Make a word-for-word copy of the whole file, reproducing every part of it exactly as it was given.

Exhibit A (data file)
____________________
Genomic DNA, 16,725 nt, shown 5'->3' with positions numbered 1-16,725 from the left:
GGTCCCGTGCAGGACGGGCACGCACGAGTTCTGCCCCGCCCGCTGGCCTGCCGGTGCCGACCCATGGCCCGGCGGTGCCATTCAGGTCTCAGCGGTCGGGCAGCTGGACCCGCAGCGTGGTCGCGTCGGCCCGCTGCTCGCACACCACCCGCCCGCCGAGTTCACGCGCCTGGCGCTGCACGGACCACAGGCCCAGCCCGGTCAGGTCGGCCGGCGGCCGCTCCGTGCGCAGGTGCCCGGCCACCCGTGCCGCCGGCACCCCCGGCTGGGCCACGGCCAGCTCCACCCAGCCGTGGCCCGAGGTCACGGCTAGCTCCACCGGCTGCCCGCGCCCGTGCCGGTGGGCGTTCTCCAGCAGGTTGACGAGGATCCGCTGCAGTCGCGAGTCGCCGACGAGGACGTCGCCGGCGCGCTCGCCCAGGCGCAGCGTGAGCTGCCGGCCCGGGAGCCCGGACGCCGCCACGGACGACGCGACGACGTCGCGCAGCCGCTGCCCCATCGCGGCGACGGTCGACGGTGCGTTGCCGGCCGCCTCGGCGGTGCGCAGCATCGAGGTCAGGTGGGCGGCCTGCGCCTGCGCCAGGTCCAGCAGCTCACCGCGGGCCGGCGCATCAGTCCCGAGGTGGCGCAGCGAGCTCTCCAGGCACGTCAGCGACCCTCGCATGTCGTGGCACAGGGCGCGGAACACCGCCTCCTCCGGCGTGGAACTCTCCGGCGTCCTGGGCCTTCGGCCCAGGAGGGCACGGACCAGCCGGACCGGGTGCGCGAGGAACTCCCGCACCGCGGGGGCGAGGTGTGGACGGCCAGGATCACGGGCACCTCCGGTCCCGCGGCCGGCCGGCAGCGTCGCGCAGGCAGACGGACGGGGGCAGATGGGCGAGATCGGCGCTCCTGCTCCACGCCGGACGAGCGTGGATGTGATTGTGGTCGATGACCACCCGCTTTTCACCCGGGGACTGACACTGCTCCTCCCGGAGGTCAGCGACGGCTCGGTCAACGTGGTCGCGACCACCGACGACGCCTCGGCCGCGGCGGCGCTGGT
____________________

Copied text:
Genomic DNA, 16,725 nt, shown 5'->3' with positions numbered 1-16,725 from the left:
GGTCCCGTGCAGGACGGGCACGCACGAGTTCTGCCCCGCCCGCTGGCCTGCCGGTGCCGACCCATGGCCCGGCGGTGCCATTCAGGTCTCAGCGGTCGGGCAGCTGGACCCGCAGCGTGGTCGCGTCGGCCCGCTGCTCGCACACCACCCGCCCGCCGAGTTCACGCGCCTGGCGCTGCACGGACCACAGGCCCAGCCCGGTCAGGTCGGCCGGCGGCCGCTCCGTGCGCAGGTGCCCGGCCACCCGTGCCGCCGGCACCCCCGGCTGGGCCACGGCCAGCTCCACCCAGCCGTGGCCCGAGGTCACGGCTAGCTCCACCGGCTGCCCGCGCCCGTGCCGGTGGGCGTTCTCCAGCAGGTTGACGAGGATCCGCTGCAGTCGCGAGTCGCCGACGAGGACGTCGCCGGCGCGCTCGCCCAGGCGCAGCGTGAGCTGCCGGCCCGGGAGCCCGGACGCCGCCACGGACGACGCGACGACGTCGCGCAGCCGCTGCCCCATCGCGGCGACGGTCGACGGTGCGTTGCCGGCCGCCTCGGCGGTGCGCAGCATCGAGGTCAGGTGGGCGGCCTGCGCCTGCGCCAGGTCCAGCAGCTCACCGCGGGCCGGCGCATCAGTCCCGAGGTGGCGCAGCGAGCTCTCCAGGCACGTCAGCGACCCTCGCATGTCGTGGCACAGGGCGCGGAACACCGCCTCCTCCGGCGTGGAACTCTCCGGCGTCCTGGGCCTTCGGCCCAGGAGGGCACGGACCAGCCGGACCGGGTGCGCGAGGAACTCCCGCACCGCGGGGGCGAGGTGTGGACGGCCAGGATCACGGGCACCTCCGGTCCCGCGGCCGGCCGGCAGCGTCGCGCAGGCAGACGGACGGGGGCAGATGGGCGAGATCGGCGCTCCTGCTCCACGCCGGACGAGCGTGGATGTGATTGTGGTCGATGACCACCCGCTTTTCACCCGGGGACTGACACTGCTCCTCCCGGAGGTCAGCGACGGCTCGGTCAACGTGGTCGCGACCACCGACGACGCCTCGGCCGCGGCGGCGCTGGT